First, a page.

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Tears, Strength, and Comfort 

Through a winding path of pain, hope, courage, and trust with Rabbi Leo Dee, after the brutal murders of his wife, Lucy, and daughters Maia and Rina Hy”d

Courtesy of the Dee Family

MY wife and I first met Leo and Lucy Dee in the lobby of the Ramada Hotel in Jerusalem early in 2008, prior to their joining us in Hendon Shul, Raleigh Close, as our first ever assistant rabbinic couple later that year. We last met them just over a year ago in Jerusalem, at the small and intimate second wedding of a widower with whom we had all been close in Hendon. These two meetings — in Yerushalayim Ir Hakodesh, so appropriate given the Dees’ great love of and commitment to Israel — bookended our 15 or so years of warm mutual connection.

The common denominator between those meetings was the positive energy, joie de vivre, goodness, and commitment they exuded. We, like every right-thinking person in this world, were devastated and shocked at how an act of absolute evil, senseless, and cruel madness changed a beautiful family’s life around in a matter of seconds.

During their three years with us in Hendon, prior to moving on to becoming solo rabbi and rebbetzin of the Radlett United Synagogue, the Dees very much endeared themselves to our community and brought new energy, focus, and dynamism to many areas of kehillah life. Their engagement with younger families and children facilitated the further revitalization of the community, and Rabbi Dee himself gained valuable experience in what was his first actual rabbinical position after four years of studying for and earning semichah in Israel.

As Reb Leo writes in the introduction to his book, Transforming the World (Urim Publications, 2016), he was a relatively late entrant into the rabbinate. Having initially graduated from Cambridge with a degree in natural sciences and chemical engineering, he then moved, somewhat unexpectedly, into the world of strategy consulting and high finance. He and Lucy subsequently decided to take a year off to travel through the Third World and “saw glimpses of happiness on the faces of children in remote Indian villages — on the faces of remote tribes in Northern Laos — and on the faces of villagers in the Peruvian mountains, tending their flocks of alpacas.”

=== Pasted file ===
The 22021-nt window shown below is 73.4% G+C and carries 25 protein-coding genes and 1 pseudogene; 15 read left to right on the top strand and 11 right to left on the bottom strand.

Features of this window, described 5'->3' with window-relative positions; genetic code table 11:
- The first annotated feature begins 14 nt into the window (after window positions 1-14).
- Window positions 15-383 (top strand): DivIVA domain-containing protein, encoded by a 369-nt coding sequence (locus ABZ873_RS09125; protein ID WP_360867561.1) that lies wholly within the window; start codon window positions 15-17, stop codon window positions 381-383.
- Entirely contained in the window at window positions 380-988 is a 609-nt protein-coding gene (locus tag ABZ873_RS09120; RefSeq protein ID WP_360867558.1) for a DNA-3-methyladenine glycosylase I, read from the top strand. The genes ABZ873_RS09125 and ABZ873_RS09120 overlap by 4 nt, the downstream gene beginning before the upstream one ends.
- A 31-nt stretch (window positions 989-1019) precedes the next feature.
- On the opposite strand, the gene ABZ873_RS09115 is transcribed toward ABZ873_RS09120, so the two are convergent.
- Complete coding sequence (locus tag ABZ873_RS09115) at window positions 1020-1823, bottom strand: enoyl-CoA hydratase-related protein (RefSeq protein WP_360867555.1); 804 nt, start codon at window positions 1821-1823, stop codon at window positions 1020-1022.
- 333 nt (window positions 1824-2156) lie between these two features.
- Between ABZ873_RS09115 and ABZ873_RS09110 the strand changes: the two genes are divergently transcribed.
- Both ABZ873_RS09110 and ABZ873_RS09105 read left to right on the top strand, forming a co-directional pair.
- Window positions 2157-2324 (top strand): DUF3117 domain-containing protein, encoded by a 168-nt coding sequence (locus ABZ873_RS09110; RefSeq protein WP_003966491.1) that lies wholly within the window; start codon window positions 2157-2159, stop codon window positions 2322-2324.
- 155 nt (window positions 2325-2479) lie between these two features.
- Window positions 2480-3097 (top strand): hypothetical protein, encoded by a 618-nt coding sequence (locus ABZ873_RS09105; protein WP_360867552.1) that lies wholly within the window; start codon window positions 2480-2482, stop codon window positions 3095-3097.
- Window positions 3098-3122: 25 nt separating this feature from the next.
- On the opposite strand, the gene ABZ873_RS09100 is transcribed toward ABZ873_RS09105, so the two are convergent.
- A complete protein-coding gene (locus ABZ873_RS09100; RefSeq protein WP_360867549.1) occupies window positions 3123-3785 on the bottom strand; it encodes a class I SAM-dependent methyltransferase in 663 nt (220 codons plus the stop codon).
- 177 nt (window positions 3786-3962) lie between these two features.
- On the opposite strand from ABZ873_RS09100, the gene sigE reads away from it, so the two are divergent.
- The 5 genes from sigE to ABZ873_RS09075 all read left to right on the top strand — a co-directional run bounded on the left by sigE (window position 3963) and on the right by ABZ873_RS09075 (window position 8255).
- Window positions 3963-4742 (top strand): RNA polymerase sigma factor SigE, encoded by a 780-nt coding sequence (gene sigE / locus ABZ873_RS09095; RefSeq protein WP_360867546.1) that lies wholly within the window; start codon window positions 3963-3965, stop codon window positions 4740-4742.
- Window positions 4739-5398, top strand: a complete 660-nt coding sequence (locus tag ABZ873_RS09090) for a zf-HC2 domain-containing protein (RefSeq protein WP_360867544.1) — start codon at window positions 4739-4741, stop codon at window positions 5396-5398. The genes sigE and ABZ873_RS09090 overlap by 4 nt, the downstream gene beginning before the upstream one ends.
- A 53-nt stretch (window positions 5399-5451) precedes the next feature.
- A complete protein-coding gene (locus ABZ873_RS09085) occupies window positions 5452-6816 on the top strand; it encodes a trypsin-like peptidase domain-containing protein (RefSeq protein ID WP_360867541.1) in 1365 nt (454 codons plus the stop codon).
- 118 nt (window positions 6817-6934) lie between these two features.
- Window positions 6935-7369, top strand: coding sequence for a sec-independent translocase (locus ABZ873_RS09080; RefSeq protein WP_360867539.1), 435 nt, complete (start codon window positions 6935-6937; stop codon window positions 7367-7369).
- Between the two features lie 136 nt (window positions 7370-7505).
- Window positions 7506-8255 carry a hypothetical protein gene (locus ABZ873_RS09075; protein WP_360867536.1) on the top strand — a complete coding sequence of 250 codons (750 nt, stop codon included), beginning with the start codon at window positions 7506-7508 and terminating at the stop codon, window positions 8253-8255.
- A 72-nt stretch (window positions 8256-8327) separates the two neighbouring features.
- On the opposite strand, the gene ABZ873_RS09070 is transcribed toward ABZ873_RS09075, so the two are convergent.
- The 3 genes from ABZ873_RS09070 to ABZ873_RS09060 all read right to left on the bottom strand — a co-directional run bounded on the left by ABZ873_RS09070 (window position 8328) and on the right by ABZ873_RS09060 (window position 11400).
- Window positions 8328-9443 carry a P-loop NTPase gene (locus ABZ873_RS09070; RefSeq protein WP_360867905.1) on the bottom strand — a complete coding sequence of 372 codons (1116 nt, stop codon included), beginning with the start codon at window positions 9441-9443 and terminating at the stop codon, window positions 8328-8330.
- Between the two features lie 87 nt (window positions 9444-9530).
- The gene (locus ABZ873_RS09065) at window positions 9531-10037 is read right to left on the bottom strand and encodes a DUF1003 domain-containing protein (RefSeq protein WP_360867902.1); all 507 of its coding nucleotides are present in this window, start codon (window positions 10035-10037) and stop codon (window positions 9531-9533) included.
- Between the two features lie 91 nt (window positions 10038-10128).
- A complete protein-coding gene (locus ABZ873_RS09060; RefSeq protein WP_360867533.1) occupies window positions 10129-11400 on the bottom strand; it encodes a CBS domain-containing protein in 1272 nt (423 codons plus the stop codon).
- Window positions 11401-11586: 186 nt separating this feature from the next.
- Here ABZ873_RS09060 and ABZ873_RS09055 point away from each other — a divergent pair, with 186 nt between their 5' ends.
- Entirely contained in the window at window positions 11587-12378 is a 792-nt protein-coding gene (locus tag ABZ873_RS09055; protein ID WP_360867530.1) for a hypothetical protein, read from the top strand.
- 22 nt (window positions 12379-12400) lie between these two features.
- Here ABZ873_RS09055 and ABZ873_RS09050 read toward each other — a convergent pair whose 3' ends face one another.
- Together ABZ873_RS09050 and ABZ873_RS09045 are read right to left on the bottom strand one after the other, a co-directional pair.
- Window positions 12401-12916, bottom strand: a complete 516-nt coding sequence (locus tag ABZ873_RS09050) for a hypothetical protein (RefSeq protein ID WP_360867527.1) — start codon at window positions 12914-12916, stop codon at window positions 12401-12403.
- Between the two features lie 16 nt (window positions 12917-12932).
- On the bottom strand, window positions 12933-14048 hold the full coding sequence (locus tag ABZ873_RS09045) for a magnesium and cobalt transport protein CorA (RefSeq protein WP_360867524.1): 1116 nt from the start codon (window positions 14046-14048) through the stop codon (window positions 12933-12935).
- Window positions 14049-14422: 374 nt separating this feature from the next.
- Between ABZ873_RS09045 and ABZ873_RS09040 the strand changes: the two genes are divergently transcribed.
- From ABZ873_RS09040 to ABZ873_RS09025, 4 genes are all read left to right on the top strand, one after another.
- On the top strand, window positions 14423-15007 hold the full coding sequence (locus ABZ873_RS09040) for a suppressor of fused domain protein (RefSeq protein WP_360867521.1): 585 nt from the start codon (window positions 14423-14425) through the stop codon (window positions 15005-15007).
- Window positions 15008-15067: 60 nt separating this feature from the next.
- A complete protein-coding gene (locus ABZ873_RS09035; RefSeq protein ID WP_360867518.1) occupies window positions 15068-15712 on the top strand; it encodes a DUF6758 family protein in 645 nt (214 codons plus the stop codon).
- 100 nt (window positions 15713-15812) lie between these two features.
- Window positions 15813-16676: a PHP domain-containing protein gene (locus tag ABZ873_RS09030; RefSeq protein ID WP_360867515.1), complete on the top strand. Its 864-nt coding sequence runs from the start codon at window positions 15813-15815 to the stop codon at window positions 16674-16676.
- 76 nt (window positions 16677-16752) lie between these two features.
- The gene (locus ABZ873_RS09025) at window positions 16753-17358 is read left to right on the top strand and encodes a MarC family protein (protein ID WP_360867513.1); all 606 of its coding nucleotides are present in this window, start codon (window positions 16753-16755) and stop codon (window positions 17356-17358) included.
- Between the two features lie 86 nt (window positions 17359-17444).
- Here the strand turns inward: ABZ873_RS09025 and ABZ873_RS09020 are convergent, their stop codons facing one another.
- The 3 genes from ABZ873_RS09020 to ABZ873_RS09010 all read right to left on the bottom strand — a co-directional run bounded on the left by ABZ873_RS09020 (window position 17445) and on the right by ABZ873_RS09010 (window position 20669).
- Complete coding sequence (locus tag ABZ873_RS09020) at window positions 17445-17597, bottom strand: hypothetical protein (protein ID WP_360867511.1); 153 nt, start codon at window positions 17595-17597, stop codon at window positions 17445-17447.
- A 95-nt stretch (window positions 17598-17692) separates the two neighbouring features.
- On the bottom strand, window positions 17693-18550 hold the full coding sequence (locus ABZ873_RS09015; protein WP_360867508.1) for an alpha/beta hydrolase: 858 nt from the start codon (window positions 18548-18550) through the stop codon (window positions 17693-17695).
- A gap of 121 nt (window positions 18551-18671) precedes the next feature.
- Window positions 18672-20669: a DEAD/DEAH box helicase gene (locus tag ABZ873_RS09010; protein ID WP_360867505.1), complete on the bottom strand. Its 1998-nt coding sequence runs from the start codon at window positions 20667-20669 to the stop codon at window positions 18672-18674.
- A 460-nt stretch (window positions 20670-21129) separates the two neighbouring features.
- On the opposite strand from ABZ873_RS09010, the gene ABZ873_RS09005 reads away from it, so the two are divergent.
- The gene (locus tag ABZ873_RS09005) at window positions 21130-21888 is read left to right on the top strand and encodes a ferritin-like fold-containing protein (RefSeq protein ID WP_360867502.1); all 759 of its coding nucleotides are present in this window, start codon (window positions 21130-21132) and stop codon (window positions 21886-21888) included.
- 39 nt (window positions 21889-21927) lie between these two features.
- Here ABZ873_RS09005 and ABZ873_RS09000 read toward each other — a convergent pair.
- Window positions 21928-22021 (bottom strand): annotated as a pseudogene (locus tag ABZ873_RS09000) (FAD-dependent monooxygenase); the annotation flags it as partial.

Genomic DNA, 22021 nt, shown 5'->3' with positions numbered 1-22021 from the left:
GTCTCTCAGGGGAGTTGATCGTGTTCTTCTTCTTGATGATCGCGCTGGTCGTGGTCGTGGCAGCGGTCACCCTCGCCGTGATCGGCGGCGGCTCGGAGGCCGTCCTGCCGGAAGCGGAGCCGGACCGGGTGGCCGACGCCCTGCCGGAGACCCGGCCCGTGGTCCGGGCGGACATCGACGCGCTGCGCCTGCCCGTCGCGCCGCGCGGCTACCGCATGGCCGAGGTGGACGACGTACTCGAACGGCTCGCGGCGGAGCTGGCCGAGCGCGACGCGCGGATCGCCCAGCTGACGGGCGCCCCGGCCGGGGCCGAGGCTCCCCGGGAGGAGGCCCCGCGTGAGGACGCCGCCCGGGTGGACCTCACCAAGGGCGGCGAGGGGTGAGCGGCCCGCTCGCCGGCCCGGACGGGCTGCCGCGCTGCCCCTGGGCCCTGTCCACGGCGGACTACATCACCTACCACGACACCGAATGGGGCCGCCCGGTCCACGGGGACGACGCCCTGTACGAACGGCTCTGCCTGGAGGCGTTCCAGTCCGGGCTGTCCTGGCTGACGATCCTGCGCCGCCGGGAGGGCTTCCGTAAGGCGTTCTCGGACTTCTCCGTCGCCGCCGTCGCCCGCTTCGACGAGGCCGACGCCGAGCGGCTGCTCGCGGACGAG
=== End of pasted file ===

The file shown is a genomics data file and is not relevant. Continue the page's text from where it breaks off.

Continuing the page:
Their conclusion: “The stressful life of London for a ‘high flier,’ accumulating as much wealth as possible before dying of an early heart attack, was challenged by these encounters. And so we decided, in our naivete, that there must be more to life. But where to find it in North West London? And so, after a few more years of returning to the grindstone, we fled to Israel to study in yeshivah and seminary, two young daughters in arms.

“Some forty-eight months later, not only had I learned more than I had in my previous thirty-two years but I was also privileged to leave with a rabbinical qualification, two more children, and a fifth on the way. Back in Britain, I apprenticed for three years with a wonderful rabbinic mentor in Hendon Synagogue. Now I was ready to take on a senior position of my own, at a growing community named Radlett.”

It did not take the national media in the UK long to make the connection between the Dees, Hendon, and Radlett after the vile terrorist murder of Lucy, Maia, and Rina Dee on Chol Hamoed Pesach, and both Rabbi Hughes of Radlett and I were asked to give interviews to various media outlets regarding the horrendous terror attack. In an early interview with the BBC, I remarked on the unfathomable pain of “the loss of two gorgeous daughters, and his wife now lying critically ill [at the time] in a hospital in Jerusalem. But through the sadness, there’s still that determination that he has to find any positives one can find, to try and be strong for his remaining children.”

Leo’s remarkable inner strength, deep-rooted emunah, and prodigious intelligence shone through the agony of his awful losses almost at once. His deep sense of caring and thinking of others moved me when we spoke on the Motzaei Shabbos after the dreadful attack and he made sure to tell me, with appreciation, how much he felt “supported and embraced by a blanket of warmth and love” from within Israel and from people across the world who had already been in contact with him.

Yet I doubt if any of us could have fully predicted the incredible way in which Rabbi Dee would inspire, unite, and galvanize Am Yisrael and even, in many ways, world opinion, while traversing the emotional turmoil and agony of the loss of his beloved daughters Maia and Rina and then of his dear wife Lucy Hy”d. In Reb Leo’s “Deesday” news conference, the day after Maia and Rina’s funerals and the day before Lucy’s, his face etched with grief and pain, he managed to strongly and cogently argue that terror is always wrong, that right must be supported over wrong, and evil called out as such. He also differentiated between that which Am Yisrael represents in terms of positive building and the empty worthlessness and sheer evil of those who, in embracing terror, seek nothing other than to just destroy.